BH: Robin #174. Read below for my response to it.

DS: Amazing Spider-Man #560, my first Spidey in nearly 4 years and only because of the Marcos Martin artwork. One loses a love for Spidey once he realizes he's older than Peter Parker.

MP: The most recent issue of Robin. Spoiler Alert! (Ba-dum-ching)

Digital comic distribution vs brick and mortar comic stores: Thoughts, opinions?

BH: I buy my comics on the web now. It is just super, super cheaper. I am kind of an all or nothing sort of guy. I am buying everything or I am buying none. The discounts of DCBS allows me to participate in the pastime as I want to but without breaking the bank.

JC: The idea of an online comic shop interests me, but I end up snap-judging so many books on the fly and walking out with crap I'd never've thought I'd pick up that I think I'm pretty much stuck with a brick and mortar for the time being.

DS: To me, nothing will ever replace the tactile nature of the comic book. I have a ritual where I keep them near the bed and read them until sleepy. I can't see myself doing this via laptop.

Although with the average comic pricing out at nearly $3 and the comics companies' need to tack on more and more “must-have” tie-ins surrounding “event” books and lot of us feeling burned on them, I can see why people are turning to downloading to fuel their habit.

Doesn't make it right though.

The companies and retailers themselves really aren't doing anything to further their own cause right now.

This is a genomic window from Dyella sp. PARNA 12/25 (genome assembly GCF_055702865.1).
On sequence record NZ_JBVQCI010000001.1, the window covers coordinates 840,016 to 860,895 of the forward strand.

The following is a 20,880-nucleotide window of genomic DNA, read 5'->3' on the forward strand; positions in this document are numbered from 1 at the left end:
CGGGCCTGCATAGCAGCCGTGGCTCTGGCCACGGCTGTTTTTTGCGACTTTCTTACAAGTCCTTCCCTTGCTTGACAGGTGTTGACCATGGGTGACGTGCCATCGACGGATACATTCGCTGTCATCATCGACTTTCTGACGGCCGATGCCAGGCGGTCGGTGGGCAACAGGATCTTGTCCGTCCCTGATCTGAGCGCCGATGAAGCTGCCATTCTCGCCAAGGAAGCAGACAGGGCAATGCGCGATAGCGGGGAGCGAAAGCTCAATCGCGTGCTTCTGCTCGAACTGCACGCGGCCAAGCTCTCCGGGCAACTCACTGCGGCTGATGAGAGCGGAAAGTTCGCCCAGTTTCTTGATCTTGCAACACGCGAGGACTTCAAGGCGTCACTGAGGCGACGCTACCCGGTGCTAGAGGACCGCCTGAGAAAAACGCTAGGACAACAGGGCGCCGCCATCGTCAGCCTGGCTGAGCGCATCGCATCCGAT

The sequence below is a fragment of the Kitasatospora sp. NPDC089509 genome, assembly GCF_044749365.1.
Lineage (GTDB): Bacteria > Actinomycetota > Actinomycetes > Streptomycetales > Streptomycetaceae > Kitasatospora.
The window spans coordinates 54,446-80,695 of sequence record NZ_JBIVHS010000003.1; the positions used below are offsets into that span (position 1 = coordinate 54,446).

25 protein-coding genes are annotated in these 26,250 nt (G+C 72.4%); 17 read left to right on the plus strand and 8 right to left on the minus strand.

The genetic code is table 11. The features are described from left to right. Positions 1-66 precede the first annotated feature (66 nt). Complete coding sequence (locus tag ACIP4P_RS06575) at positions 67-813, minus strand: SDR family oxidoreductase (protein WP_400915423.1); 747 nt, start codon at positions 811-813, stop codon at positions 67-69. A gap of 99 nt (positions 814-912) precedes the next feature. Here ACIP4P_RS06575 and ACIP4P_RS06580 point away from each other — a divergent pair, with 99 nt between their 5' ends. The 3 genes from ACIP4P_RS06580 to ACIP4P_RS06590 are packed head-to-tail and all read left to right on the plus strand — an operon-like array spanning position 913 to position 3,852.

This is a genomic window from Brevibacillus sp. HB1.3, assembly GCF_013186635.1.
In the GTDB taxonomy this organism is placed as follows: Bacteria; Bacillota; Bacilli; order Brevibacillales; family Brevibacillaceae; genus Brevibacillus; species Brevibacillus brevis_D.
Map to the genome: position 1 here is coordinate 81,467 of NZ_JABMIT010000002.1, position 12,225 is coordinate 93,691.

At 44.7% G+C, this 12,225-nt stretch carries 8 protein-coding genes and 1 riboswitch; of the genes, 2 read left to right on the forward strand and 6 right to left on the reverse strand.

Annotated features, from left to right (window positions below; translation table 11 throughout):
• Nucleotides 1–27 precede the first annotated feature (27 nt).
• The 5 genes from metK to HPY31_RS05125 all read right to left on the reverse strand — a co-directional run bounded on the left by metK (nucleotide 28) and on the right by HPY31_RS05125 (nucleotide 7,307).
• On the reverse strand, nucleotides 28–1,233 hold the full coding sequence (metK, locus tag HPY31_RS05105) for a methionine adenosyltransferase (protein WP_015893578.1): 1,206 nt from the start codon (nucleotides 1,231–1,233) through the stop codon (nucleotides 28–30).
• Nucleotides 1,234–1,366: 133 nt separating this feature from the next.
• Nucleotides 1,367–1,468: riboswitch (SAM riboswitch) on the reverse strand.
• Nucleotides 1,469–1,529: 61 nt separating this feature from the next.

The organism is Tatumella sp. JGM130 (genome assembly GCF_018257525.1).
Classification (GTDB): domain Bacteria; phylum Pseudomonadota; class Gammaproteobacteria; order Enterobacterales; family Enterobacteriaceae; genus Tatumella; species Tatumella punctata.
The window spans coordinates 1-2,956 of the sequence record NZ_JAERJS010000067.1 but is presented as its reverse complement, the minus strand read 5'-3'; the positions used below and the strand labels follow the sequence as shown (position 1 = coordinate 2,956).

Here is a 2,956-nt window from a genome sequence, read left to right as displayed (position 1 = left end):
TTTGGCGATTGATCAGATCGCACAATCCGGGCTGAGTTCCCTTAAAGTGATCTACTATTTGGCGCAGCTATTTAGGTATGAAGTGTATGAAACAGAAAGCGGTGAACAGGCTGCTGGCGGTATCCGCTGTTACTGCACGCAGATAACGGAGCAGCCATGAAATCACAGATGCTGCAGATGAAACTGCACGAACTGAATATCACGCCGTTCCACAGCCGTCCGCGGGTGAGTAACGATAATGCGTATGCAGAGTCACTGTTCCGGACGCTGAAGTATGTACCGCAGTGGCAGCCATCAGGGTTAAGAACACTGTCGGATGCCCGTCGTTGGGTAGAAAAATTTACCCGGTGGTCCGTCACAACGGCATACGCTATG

THAT is another post for later this week, actually.

MP: I miss having a local comic book shop a lot. It was nice to have something special to look forward to every Wednesday. I miss socializing with friends and so on, and I'd be lying if I said I kept in touch with everyone from my old shop. But I spend a lot less money using an online service, and I have a community of comic book geeks that I still socialize with. But ultimately, the 'Cheers' aspect of a good LCS is irreplaceable, so if you've got it, hang onto it and do what you can to make it better.

Who is more powerful? Mork from Ork, Jeanie, or Samantha.

DS: Benson.

BH: Samantha. The Orkians are goof balls and Jeanie is basically by herself. But an army of crotchety witches backs Samantha.

JC: Samantha replaced her freaking husband with a more different guy and nobody ever noticed. Winner.

MP: I wouldn't know because I'm not freakin' old!

And on that note we are done for today. Come back tomorrow for PART TWO.

Sunday, May 25, 2008

On Appreciation…A Musing

Before I start I just want to say that everyone who is really into the happenings in the DC Universe should go out and buy The Flash #240 and Birds of Prey #118. I do not know exactly what is going on but it is apt that it begins with the kids of the DCU and with Flash’s kids specifically. I love a legacy.

And now, loyal Second Printers, I have a SPOILER WARNING. That is right, I am doing something I do not usually do and am giving away a key story point. So if you have not read Robin #174 – you might want to STOP READING.